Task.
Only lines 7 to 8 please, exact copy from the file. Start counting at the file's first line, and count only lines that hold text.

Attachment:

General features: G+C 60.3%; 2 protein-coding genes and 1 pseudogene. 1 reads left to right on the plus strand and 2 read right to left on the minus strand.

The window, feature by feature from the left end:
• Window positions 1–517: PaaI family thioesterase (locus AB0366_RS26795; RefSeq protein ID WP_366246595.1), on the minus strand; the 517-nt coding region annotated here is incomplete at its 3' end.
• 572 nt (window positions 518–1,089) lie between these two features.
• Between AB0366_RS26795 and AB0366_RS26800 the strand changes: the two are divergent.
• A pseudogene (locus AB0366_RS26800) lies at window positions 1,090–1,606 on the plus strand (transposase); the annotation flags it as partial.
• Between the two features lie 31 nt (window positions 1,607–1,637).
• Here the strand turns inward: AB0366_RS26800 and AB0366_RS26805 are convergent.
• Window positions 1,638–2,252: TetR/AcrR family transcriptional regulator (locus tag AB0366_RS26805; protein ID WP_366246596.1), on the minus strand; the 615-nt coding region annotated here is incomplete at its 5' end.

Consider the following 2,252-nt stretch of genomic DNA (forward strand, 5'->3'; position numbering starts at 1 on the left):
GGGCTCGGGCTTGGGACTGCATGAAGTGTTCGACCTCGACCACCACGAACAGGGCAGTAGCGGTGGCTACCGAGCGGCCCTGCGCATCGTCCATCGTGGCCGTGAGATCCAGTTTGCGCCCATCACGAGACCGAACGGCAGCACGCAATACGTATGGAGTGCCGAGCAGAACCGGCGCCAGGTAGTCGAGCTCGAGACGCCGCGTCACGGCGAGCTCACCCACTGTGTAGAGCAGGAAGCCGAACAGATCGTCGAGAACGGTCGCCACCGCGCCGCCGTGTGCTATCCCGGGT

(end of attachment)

• Between the two features lie 31 nt (window positions 1,607–1,637).
• Here the strand turns inward: AB0366_RS26800 and AB0366_RS26805 are convergent.